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‘Birds are like the Chinese army.....’

Story Name - Briefer Encounter Author - Ewan Morgan Premise - At Heathrow Airport, 1999, after flight delays Wayne Norris is all to fly to the Antarctic via Argentina when he gets chatting to a Barman.  Wayne's pleased that he can inspire someone so young and give him the benefits of his colourful life and make him re-think his choices in life. .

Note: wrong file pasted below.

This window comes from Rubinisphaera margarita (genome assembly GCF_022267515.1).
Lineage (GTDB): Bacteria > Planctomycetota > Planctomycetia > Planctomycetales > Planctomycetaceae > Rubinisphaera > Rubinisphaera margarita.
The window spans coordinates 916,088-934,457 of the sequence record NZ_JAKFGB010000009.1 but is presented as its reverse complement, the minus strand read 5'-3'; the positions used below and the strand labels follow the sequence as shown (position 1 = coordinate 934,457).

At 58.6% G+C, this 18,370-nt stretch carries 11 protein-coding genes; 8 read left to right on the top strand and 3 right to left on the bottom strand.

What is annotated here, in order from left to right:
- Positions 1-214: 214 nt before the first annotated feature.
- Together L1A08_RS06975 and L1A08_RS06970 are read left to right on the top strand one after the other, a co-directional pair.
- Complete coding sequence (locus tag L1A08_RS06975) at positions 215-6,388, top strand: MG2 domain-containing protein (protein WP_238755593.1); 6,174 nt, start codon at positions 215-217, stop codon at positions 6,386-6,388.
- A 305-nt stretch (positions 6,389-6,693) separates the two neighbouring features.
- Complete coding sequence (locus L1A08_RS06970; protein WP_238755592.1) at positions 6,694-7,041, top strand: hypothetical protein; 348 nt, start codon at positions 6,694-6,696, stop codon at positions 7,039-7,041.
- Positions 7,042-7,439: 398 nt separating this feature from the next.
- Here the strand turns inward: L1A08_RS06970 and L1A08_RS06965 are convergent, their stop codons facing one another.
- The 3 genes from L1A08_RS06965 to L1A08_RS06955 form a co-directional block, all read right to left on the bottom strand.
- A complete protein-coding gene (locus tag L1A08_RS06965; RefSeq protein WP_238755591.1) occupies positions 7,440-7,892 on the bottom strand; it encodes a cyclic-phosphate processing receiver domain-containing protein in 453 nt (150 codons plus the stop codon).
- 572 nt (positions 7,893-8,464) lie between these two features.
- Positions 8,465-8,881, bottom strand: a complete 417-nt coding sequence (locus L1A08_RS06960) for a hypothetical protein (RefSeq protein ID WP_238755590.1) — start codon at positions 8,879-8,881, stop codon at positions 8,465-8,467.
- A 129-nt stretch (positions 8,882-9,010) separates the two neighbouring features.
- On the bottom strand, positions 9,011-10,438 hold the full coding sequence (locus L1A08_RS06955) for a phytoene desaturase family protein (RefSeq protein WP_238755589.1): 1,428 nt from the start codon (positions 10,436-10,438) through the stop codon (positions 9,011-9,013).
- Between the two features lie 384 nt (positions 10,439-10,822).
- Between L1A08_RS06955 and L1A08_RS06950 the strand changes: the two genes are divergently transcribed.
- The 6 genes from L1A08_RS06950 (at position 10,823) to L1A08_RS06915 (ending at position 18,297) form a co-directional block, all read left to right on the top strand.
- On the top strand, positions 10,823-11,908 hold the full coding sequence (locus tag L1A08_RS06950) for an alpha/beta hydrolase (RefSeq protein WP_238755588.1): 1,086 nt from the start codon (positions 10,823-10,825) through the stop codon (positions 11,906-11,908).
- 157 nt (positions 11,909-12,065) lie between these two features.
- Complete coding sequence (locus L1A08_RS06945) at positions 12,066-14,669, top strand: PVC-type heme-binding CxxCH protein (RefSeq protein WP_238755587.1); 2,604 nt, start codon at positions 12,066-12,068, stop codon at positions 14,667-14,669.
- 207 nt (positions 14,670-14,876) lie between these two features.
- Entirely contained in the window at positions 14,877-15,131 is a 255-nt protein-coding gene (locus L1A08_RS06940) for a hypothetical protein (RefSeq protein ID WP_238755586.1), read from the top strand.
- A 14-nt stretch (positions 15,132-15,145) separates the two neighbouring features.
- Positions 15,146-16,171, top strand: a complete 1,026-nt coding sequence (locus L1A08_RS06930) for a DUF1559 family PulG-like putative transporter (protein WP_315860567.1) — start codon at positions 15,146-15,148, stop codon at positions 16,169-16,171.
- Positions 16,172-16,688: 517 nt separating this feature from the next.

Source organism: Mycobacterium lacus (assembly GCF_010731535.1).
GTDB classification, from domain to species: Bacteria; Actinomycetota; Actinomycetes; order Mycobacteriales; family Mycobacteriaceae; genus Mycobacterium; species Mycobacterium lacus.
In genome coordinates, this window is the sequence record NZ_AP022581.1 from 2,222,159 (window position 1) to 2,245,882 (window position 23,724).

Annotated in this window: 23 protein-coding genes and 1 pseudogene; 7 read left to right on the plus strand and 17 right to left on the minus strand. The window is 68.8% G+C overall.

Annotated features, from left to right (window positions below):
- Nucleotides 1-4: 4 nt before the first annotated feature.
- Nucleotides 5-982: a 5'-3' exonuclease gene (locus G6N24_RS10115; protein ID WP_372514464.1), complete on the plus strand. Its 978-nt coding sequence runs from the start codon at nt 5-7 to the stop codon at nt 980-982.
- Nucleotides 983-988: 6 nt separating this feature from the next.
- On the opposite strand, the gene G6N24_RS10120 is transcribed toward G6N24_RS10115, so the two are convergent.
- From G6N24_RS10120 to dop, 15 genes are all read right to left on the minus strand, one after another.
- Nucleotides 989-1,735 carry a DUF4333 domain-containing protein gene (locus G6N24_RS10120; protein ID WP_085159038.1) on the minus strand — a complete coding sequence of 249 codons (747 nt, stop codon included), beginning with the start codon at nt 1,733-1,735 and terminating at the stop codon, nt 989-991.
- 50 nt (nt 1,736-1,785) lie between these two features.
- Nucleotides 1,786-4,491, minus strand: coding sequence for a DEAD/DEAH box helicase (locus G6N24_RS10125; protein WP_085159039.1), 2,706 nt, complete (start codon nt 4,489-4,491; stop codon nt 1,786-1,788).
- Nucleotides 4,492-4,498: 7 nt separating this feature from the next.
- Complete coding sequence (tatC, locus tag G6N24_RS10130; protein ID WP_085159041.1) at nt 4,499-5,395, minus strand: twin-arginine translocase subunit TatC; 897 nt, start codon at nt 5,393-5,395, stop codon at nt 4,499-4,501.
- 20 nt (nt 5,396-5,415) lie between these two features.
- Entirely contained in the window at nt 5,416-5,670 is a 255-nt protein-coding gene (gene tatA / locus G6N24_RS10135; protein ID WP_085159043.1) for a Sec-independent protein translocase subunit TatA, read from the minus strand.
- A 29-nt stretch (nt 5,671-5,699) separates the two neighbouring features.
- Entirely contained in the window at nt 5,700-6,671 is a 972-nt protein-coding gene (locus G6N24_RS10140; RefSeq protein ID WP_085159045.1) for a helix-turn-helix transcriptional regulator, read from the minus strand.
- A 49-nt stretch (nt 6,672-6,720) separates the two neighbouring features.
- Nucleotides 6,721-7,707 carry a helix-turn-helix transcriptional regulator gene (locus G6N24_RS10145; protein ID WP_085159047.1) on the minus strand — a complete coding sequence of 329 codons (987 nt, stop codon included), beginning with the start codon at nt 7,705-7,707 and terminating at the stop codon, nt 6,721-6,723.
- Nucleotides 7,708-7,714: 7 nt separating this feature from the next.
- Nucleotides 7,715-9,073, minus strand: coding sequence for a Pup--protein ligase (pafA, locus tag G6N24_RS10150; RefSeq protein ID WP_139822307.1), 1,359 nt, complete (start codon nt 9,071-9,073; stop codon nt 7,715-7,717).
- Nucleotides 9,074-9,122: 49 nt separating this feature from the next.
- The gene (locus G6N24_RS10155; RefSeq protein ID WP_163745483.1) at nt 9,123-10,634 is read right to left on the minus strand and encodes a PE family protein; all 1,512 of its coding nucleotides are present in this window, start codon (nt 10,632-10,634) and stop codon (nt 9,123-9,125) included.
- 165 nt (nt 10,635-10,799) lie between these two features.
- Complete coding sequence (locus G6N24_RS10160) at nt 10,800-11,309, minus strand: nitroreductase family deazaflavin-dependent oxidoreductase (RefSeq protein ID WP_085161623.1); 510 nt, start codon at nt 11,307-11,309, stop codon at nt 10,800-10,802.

BRIEFER ENCOUNTER BUSY HEATHROW AIRPORT BAR AREA 1999 Wayne Norris orders another drink from the airport lounge while on his mobile phone WAYNE: Same again then squire, one more for the road, don’t want to get too bladdered, else they won’t let me on the plane. (He raises back up his mobile back to his ear) WAYNE: So Bram, I’ll see you in Buenos Aires, yeah you too son, I’ve got your CD’s as well. (He puts away his mobile phone and looks at the Barman) WAYNE: So where were we then? BARMAN: You were telling me that you don’t get home much. WAYNE: Oh that’s right, I’ve been a bit of gypsy you see, you know staying here for a bit, staying there.  I was in Germany in the mid-eighties, the Artic, Spain, Holland, Portugal, Australia, all over the place, at the moment I’m living in Greece.  Well, it’s cheaper inint.  Five bedrooms, a swimming pool, just a little out of town, not too far from the beach and it’s your Crème Dela Crème of women there.  Has its down sides mind, it’s a bit convenient for the family when they want a cheap holiday to come and stay.  It can kill the atmosphere when you’re on the pull, bringing back some sexy Greek goddess, only to turn the lights on to the house to find you’re sitting room covered in tellytubbies, kills the atmosphere as you’re trying to undo the back of her dress, you know what I mean? BARMAN: So how come you’re flying off to Argentina? WAYNE: Well I ‘m actually working in Antarctica but you have to travel to Buenos Aires to get there.  It’s a shock to the system after you live in Greece I can tell.  There’s a great big research centre on there, I’m Pipeline Radiographer, which sounds a lot posher than what it is but it gets you travelling. BARMAN: So the money’s good? WAYNE: Well I’m not going there for a suntan mate, I mean.  I have to confess that in my life, I might not have been one of life’s best savers, ‘Live for the day, play hard, play fast and enjoy yourself, your only young once’, that was my motto, screw the rest.  When you’ve had an expensive divorce, the tax man chasing you, you’ve had your own business and then lost it; it’s not easy getting up again. BARMAN: It must get lonely? WAYNE: It’s not that bad.  It pays for me staying in Greece for a quarter of the year and things have changed as well working in these places.  You’ve got a pool table, you can get the internet, if it’s working and it’s a far more working opportunities for the opposite sex to show that they can work just as equally as any man can in these frozen conditions which is something I’m all for.  I mean put it like this son, some of the women there are sexually frustrated, married but frustrated, bound to be aren’t they?  There they are, all lonely so I’m only too eager to offer them a hand, or two in comfort and satisfy their requirements, well it’s my duty son, I’m what stops them from going mad, getting frostbite and getting eaten by a Polar Bear, I’m their counsellor! BARMAN: So are you married? WAYNE: I do hope that’s not a proposal Simon, (Pausing) Three times as it happens but not anymore.  I didn’t make a very good husband, I’ve been tried and tested and failed. BARMAN: Kids? WAYNE: Three of them as well, but I don’t see any of them.  I didn’t make a very good father either.  One of them, Steffan, loved him, he was from my second marriage with Christa in Germany, that was great, for a while, she had a triffic family, great times, I met loads of good friends in Germany that gave me opportunities.  I went into partnership with someone with a chance that I couldn’t resist, you know how it is son, I could have been a multi-millionaire and then we sold the company for a tidy profit after three years. BARMAN: So you don’t see this Steffan? WAYNE: No, I write to him when I get a chance, I send him cash, he’ll be sixteen shortly but Christa re-married, I think he’s forgotten me. BARMAN: You must have been young when you first got married then? WAYNE: Young and dumb.  I got caught out son didn’t I, I got her pregnant, we’ll as soon as me family found out me Dad said to me, (Speaking elderly) ‘Wayne, for once in your life son, do the right thing’.  After consuming a bottle of vodka for courage to break everything off I ended up proposing to er, before I could say, ‘I Do’, I’m plonking a ring on her finger down at the registry office, I must have been bleeding mad, only in my early twenties. BARMAN: So she had the kid? WAYNE: Yeah, Wyman.  He was a shock to the system, the result of a perfect evening where I was talked into attending a Madness concert for free.  Surprising really, I don’t even like em but you go with the flow don’t ya, avoided the skineads and there I met Chrissie.  She was gorgeous, right up my street I thought for the night and before you can say, ‘It must be love’, it’s back to her Mum and Dad’s for a roll around her bedroom.  Nine months later out pops Wyman, I got caught short in the heat of the moment.  Bollocks’d that up. BARMAN: So it didn’t work out then. WAYNE: No, she was loud, boisterous, not really my type after all but I had to do the right thing, it least that’s what everyone else kept telling me.  It went from bad to worse, I got caught moonlighting, I got asked if I could put in a door for one of the neighbours which I duly did and before I get me measuring tape out she’s got her very delicate hands around me hammer. BARMAN: (Shocked)  You got her pregnant as well! WAYNE: Nah, I’d learned me lesson by then, keep a minimum of 6 Jonny’s on you and another one for breaking in emergencies you know what I mean!  I started seeing this one on the side, but then broke it up before Chrissie found out.  Anyway, this bird, Amanda, she didn’t take it very well and told her older brother all about it.  Little did I know that he was part of the West Ham Inter City Firm that would regularly engage most weekends meeting Tottenham supporters with a baseball bat in one hand and a broken bottle in the other!  It all got a bit out of a hand, windows were broken, cars vandalised.  I had to cough up to the wife.  Chrissie didn’t take it very well having found out and threw me out.  I don’t blame her mind, when a brick went flying through the window and nearly hit Wyman that was it for her and me.  I took Amanda’s brother’s advice and legged it out of London and went to Germany, the divorce only took five minutes.  It would of happened anyway, she wouldn’t let me breathe, ‘Where ave you been, who you been with’, she wouldn’t stop rabbiting on!  I missed the boy though, I used to put him in a cardboard box and pull him along the carpet floor, he loved that when he wasn’t busy peeing and crying.  Give her due though; she didn’t come looking for money or hand-outs, made it clear that she didn’t want anything to do with me, her family didn’t like me.  It broke my Mum’s heart though; it took time to forgive me for letting the family down. BARMAN: So you’re not recommending marriage then! WAYNE: Marriage?  It’s like an horror movie ain’t it!  You leave school with your mates; you all agree that you’ll stay single and then what happens?  One by one each one of them get’s married off until there’s one left standing just like a horror movie. BARMAN: Yeah but you’ve been married three times! WAYNE: That’s right, I’m a friggin Zombie mate! BARMAN: You enjoyed Germany then? WAYNE: Yeah it was a giggle.  Wall to wall Fräulein wherever you looked, you could chop my leg off, blind fold me and I’d still pull.  Off course, it did help as well that I was shacked up with 6 other Brits who when you walked in a bar with them made me look like Johnny Depp compared to the rest of em. (Wayne takes out a set of reading glasses from his jacket) WAYNE: I need these now to read, my eyes are not as good as they were.  Look’s like me plane’s finally boarding, ‘Chau Simon’, as they say in Argentina.  My final piece of wisdom to you is take your opportunities when you get them son, you only live once.  You don’t want to work behind there watching others go off on adventures when it should be you doing the adventuring, you know what I mean.  I mean, dare I say it; I’m in me forties now.  Still got all me own hair, I can still pull, still got me swagger, for you son, the world and women will be your oyster.  Gone are the days when all a caveman needed was a good solid club to pull a bird, with my accent, birds from around the world immediately think there on a date with Hugh Grant you know what I mean! BARMAN:  (Loudly) Look, I’ve got to tell you somefing man! WAYNE: (Smiling) I’m sure you do son, tell me in a couple of years when I get back.  Oh wait a minute, (Reaching into his jacket he pulls out an envelope) can you post this?  It’s from one of my old mates from Germany, Barry’s his name, he wrote me tonnes of times over the years but I never write back, I think it’s his way of telling me that financially he’s doing better than me and I can believe that.  What I don’t believe right is that he’s pulled some gorgeous Russian bird in a photo that he sent me, either that or he paid for her online.  Now a Russian Shot-putter with a beard I could believe but not a model, not Barry. BARMAN: (Taking the envelope) Listen seriously, I’m not going to get another chance! WAYNE: Neither will I Simon if I miss this plane.  (Shaking his hand)  Have a good life Simon. (The Barman looks at the envelope and then back to the figure who’s disappeared into the crowds of Heathrow.  A fellow Bar lady turns up) BARLADY: God that was busy, so did you ask him?  Was it Ronnie Wood from the Rolling Stones? (The Barman shakes his head) BARMAN: No, it wasn’t.  I think he might off been my Dad! BARLADY: You’re Dad? BARMAN: Straight up.  He seemed to match everything that I heard about him, cocky, likes his clothes, playing his Stereophonics album very loud and full of himself on his CD player.  He mentioned my Mum and one of our old neighbour’s.  I’m sure that was my Dad alright. BARLADY: No way.  Well if it was it least you can say that you’ve met him. BARMAN: Can I?  There was no hug, there was no, ‘Well have you been doing for the last 19 years’?  I met Wayne Norris, listening to him he doesn’t sound like he wants to be a Dad.  After that I don’t know if I want to meet him, all he did was talk about himself. BARLADY: Well, maybe he did just see you as a Barman! BARMAN: Thanks!  He even got my name wrong, he kept calling me Simon! HEAD BARLADY: (Shouting) Wyman! BARMAN: Oh here we go! HEAD BARLADY: What are you doing now?  Stacey and I have has been run off our feet, Lee’s busy and you’ve just spent the last 10 to 15 minutes talking with that customer, I’ve was watching you. BARLADY: (She blurts out)  Wyman thought it was Ronnie Wood, from the Stones, he thought he could improve his chances of being signed as a DJ. BARMAN: Save you’re breathe Stace, it’s not worth it.  He was right though, I don’t want to be working here wiping tables, clearing tomato sauce stain’s from tables, I’m better than that. HEAD BARLADY: Don’t come at me like that, you’ve still got two hour’s left in your shift. BARMAN: (Snorts) No I haven’t, I’m following my dream, he might not have been Ronnie Wood but he told me what I wanted to hear, I’m going to be a DJ, the next time you see me, you’ll have to pay to see me. (Wyman walks away) HEAD BARLADY: (Shouting)  Fine, walk out why don’t you, we’ll struggle on without you. BARLADY: I think he’s upset. HEAD BARLADY: So am I Stacey, I’ve got to fill tomorrow’s shift and find someone else.  I could have told him that wasn’t Ronnie Wood anyway, looks nothing like him, that was Wayne Norris, I’d recognize that fancy footwear and clothes anywhere, he hasn’t changed in that department.  I thought I recognized him as soon as he came in.  When I was 17 I used to fancy him rotten.  He lived a few doors down with his family.  Unbelievably I lost my virginity to him. BARLADY: (Laughing)  What Wyman’s ……! HEAD BARLADY: My Mum and Dad went away leaving me in charge of the house in a trip to see my Auntie in Norwich.  He pops around one Saturday night with chocolates and Roses. BARLADY: Oh, very romantic! HEAD BARLADY: Not really, the chocolate was an Easter Egg. BARLADY: Well it least it was still chocolate. HEAD BARLADY: It was in May!  They were selling them cheap at the corner shop.  He helps himself then to my Dad’s lager, get me to rustle up some Chilli-Con Carne and then the next thing I know he’s put on my David Soul LP and he’s undoing my Bra! BARLADY: He didn’t waste any time. HEAD BARLADY: My Dad went spare when he got back. BARLADY: He noticed the Lager missing? HEAD BARLADY: No, he didn’t, he went spare because someone had gone and clipped off a dozen of his Rose Bushes!  Wayne Norris (She purrs), he’s got less hair, it looks dyed and he looks a bit stodgier!  You know Stacey, compared to how he used to look, he just looks really old now.